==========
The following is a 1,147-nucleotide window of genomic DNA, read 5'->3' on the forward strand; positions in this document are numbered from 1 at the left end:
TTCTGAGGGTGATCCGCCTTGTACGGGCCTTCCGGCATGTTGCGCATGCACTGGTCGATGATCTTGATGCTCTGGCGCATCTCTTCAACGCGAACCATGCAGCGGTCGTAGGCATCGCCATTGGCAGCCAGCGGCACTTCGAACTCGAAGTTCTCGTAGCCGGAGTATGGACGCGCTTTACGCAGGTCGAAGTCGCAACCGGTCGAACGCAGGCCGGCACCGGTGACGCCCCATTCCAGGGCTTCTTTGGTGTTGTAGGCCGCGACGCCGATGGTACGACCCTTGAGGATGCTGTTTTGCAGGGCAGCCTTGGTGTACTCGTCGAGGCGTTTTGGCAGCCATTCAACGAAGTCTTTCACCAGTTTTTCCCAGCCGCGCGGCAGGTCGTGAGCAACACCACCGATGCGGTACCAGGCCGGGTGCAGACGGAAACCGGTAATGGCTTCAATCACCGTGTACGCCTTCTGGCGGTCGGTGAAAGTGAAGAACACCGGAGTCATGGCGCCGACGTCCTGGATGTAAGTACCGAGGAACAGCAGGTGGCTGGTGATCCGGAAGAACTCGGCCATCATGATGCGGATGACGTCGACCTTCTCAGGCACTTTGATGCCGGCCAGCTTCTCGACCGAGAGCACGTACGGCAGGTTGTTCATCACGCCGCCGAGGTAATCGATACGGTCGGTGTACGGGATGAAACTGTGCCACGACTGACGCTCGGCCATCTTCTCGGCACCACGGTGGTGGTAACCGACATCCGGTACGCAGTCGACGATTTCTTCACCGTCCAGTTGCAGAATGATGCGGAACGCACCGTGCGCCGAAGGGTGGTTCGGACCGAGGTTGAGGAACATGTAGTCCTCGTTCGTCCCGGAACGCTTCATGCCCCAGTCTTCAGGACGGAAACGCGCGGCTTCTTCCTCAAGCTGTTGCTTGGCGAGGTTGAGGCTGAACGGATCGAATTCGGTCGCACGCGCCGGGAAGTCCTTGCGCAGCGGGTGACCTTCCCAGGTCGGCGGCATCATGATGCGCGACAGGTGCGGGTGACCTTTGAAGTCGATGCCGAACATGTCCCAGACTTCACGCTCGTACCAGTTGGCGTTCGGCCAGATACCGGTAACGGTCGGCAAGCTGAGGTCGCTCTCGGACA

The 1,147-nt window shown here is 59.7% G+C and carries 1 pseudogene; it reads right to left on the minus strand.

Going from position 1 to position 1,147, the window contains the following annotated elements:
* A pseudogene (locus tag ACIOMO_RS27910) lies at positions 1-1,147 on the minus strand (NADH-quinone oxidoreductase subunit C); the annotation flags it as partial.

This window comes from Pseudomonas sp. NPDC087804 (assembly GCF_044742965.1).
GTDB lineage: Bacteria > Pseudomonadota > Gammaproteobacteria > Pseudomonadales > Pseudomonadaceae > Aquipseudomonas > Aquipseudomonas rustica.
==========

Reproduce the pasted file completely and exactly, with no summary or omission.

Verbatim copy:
The following is a 1,147-nucleotide window of genomic DNA, read 5'->3' on the forward strand; positions in this document are numbered from 1 at the left end:
TTCTGAGGGTGATCCGCCTTGTACGGGCCTTCCGGCATGTTGCGCATGCACTGGTCGATGATCTTGATGCTCTGGCGCATCTCTTCAACGCGAACCATGCAGCGGTCGTAGGCATCGCCATTGGCAGCCAGCGGCACTTCGAACTCGAAGTTCTCGTAGCCGGAGTATGGACGCGCTTTACGCAGGTCGAAGTCGCAACCGGTCGAACGCAGGCCGGCACCGGTGACGCCCCATTCCAGGGCTTCTTTGGTGTTGTAGGCCGCGACGCCGATGGTACGACCCTTGAGGATGCTGTTTTGCAGGGCAGCCTTGGTGTACTCGTCGAGGCGTTTTGGCAGCCATTCAACGAAGTCTTTCACCAGTTTTTCCCAGCCGCGCGGCAGGTCGTGAGCAACACCACCGATGCGGTACCAGGCCGGGTGCAGACGGAAACCGGTAATGGCTTCAATCACCGTGTACGCCTTCTGGCGGTCGGTGAAAGTGAAGAACACCGGAGTCATGGCGCCGACGTCCTGGATGTAAGTACCGAGGAACAGCAGGTGGCTGGTGATCCGGAAGAACTCGGCCATCATGATGCGGATGACGTCGACCTTCTCAGGCACTTTGATGCCGGCCAGCTTCTCGACCGAGAGCACGTACGGCAGGTTGTTCATCACGCCGCCGAGGTAATCGATACGGTCGGTGTACGGGATGAAACTGTGCCACGACTGACGCTCGGCCATCTTCTCGGCACCACGGTGGTGGTAACCGACATCCGGTACGCAGTCGACGATTTCTTCACCGTCCAGTTGCAGAATGATGCGGAACGCACCGTGCGCCGAAGGGTGGTTCGGACCGAGGTTGAGGAACATGTAGTCCTCGTTCGTCCCGGAACGCTTCATGCCCCAGTCTTCAGGACGGAAACGCGCGGCTTCTTCCTCAAGCTGTTGCTTGGCGAGGTTGAGGCTGAACGGATCGAATTCGGTCGCACGCGCCGGGAAGTCCTTGCGCAGCGGGTGACCTTCCCAGGTCGGCGGCATCATGATGCGCGACAGGTGCGGGTGACCTTTGAAGTCGATGCCGAACATGTCCCAGACTTCACGCTCGTACCAGTTGGCGTTCGGCCAGATACCGGTAACGGTCGGCAAGCTGAGGTCGCTCTCGGACA

The 1,147-nt window shown here is 59.7% G+C and carries 1 pseudogene; it reads right to left on the minus strand.

Going from position 1 to position 1,147, the window contains the following annotated elements:
* A pseudogene (locus tag ACIOMO_RS27910) lies at positions 1-1,147 on the minus strand (NADH-quinone oxidoreductase subunit C); the annotation flags it as partial.

This window comes from Pseudomonas sp. NPDC087804 (assembly GCF_044742965.1).
GTDB lineage: Bacteria > Pseudomonadota > Gammaproteobacteria > Pseudomonadales > Pseudomonadaceae > Aquipseudomonas > Aquipseudomonas rustica.